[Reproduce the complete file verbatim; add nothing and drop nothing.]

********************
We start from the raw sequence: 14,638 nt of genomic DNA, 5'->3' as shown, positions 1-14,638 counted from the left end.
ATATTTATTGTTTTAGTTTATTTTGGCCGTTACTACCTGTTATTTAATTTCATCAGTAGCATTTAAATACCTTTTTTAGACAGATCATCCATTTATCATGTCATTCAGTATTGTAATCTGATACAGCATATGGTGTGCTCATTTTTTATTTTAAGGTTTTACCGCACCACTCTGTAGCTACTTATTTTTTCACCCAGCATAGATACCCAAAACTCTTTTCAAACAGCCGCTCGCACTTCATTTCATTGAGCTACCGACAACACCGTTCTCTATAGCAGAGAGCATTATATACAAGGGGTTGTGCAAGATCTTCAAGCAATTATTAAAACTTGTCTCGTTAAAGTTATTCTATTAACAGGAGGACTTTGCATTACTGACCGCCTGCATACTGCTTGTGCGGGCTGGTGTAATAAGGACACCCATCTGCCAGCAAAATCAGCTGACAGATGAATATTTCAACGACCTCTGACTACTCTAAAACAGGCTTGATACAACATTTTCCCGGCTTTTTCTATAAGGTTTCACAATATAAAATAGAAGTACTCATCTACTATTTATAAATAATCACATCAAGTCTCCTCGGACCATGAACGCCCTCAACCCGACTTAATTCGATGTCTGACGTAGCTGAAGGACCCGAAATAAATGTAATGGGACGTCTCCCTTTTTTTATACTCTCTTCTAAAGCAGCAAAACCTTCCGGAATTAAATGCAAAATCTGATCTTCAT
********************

We start from the raw sequence: 14,638 nt of genomic DNA, 5'->3' as shown, positions 1-14,638 counted from the left end.
ATATTTATTGTTTTAGTTTATTTTGGCCGTTACTACCTGTTATTTAATTTCATCAGTAGCATTTAAATACCTTTTTTAGACAGATCATCCATTTATCATGTCATTCAGTATTGTAATCTGATACAGCATATGGTGTGCTCATTTTTTATTTTAAGGTTTTACCGCACCACTCTGTAGCTACTTATTTTTTCACCCAGCATAGATACCCAAAACTCTTTTCAAACAGCCGCTCGCACTTCATTTCATTGAGCTACCGACAACACCGTTCTCTATAGCAGAGAGCATTATATACAAGGGGTTGTGCAAGATCTTCAAGCAATTATTAAAACTTGTCTCGTTAAAGTTATTCTATTAACAGGAGGACTTTGCATTACTGACCGCCTGCATACTGCTTGTGCGGGCTGGTGTAATAAGGACACCCATCTGCCAGCAAAATCAGCTGACAGATGAATATTTCAACGACCTCTGACTACTCTAAAACAGGCTTGATACAACATTTTCCCGGCTTTTTCTATAAGGTTTCACAATATAAAATAGAAGTACTCATCTACTATTTATAAATAATCACATCAAGTCTCCTCGGACCATGAACGCCCTCAACCCGACTTAATTCGATGTCTGACGTAGCTGAAGGACCCGAAATAAATGTAATGGGACGTCTCCCTTTTTTTATACTCTCTTCTAAAGCAGCAAAACCTTCCGGAATTAAATGCAAAATCTGATCTTCAT